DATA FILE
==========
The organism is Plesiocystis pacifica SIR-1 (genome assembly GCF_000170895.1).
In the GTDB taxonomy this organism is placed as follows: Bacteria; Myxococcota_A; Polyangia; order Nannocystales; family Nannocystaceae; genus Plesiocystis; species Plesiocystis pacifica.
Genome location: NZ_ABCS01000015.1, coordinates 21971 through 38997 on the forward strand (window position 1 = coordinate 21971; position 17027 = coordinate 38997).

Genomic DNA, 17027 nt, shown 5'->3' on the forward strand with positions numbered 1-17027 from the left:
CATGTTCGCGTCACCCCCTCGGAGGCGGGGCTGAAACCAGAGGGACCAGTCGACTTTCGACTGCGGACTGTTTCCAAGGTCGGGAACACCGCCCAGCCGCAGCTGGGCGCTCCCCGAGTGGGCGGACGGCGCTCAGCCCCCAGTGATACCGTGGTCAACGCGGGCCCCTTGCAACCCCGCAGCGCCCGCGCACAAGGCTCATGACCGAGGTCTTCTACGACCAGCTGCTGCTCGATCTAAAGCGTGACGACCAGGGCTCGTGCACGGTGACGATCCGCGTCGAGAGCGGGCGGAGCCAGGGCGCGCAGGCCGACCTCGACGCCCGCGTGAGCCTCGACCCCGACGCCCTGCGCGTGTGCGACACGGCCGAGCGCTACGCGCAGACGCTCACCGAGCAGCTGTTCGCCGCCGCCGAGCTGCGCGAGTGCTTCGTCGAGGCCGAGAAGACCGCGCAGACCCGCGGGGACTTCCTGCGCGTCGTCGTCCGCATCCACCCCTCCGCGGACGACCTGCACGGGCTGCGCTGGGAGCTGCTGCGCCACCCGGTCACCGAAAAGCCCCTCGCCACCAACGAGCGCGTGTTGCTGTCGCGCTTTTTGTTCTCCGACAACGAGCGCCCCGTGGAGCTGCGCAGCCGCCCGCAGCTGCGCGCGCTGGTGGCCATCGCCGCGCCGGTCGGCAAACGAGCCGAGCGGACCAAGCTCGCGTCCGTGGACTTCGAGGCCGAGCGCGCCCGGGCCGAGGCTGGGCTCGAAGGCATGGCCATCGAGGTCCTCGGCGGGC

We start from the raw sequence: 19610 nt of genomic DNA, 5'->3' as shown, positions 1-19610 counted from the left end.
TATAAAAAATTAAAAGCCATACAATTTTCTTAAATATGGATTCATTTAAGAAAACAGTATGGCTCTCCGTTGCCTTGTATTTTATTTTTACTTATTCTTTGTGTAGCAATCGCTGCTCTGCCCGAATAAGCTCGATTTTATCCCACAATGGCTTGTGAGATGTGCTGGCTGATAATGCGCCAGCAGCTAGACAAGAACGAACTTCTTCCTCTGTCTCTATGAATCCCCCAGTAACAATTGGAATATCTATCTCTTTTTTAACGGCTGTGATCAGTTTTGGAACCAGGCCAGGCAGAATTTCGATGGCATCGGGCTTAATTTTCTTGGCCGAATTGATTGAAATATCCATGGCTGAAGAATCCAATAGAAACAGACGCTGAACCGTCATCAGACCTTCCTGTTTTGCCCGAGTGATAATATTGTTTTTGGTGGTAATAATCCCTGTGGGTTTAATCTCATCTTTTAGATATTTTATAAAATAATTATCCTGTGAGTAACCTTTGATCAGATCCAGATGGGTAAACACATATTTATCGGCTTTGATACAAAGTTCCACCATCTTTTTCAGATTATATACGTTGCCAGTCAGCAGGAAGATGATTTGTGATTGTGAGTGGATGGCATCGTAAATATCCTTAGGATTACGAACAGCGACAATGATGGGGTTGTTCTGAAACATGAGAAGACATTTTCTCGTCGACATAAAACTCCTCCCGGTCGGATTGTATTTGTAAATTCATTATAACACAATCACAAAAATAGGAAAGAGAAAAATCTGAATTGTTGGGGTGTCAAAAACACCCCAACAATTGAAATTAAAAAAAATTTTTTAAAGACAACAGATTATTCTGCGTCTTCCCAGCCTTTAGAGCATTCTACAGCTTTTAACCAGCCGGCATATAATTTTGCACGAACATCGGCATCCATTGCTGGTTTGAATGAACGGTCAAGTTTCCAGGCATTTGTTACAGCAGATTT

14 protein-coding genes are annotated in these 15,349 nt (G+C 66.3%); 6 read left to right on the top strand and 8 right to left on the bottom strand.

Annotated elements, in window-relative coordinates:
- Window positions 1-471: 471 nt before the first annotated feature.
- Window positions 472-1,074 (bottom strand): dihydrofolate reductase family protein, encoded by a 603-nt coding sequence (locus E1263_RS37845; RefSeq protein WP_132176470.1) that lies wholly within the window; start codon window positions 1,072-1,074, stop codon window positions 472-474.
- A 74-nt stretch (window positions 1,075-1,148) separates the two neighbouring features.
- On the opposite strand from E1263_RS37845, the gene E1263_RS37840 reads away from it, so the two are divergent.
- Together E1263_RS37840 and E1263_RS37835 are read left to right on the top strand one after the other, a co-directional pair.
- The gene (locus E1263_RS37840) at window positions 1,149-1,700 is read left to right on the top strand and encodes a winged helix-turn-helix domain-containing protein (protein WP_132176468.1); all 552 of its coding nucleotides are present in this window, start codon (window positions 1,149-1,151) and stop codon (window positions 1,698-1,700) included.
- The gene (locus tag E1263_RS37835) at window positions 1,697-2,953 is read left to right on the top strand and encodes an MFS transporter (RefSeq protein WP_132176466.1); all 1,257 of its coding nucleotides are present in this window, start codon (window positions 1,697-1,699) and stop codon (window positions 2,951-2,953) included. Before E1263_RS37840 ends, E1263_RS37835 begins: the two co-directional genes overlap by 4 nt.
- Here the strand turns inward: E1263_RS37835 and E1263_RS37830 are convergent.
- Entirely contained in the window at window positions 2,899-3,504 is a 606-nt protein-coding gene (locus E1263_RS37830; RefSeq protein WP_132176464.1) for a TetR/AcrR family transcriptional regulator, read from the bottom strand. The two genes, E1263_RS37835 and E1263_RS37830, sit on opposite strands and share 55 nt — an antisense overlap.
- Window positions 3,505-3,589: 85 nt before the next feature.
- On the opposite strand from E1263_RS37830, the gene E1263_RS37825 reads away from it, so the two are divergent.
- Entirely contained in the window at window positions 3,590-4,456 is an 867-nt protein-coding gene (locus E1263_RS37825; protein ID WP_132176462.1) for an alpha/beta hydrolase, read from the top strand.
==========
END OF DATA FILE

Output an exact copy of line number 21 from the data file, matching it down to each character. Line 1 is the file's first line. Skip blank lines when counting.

- Entirely contained in the window at window positions 3,590-4,456 is an 867-nt protein-coding gene (locus E1263_RS37825; protein ID WP_132176462.1) for an alpha/beta hydrolase, read from the top strand.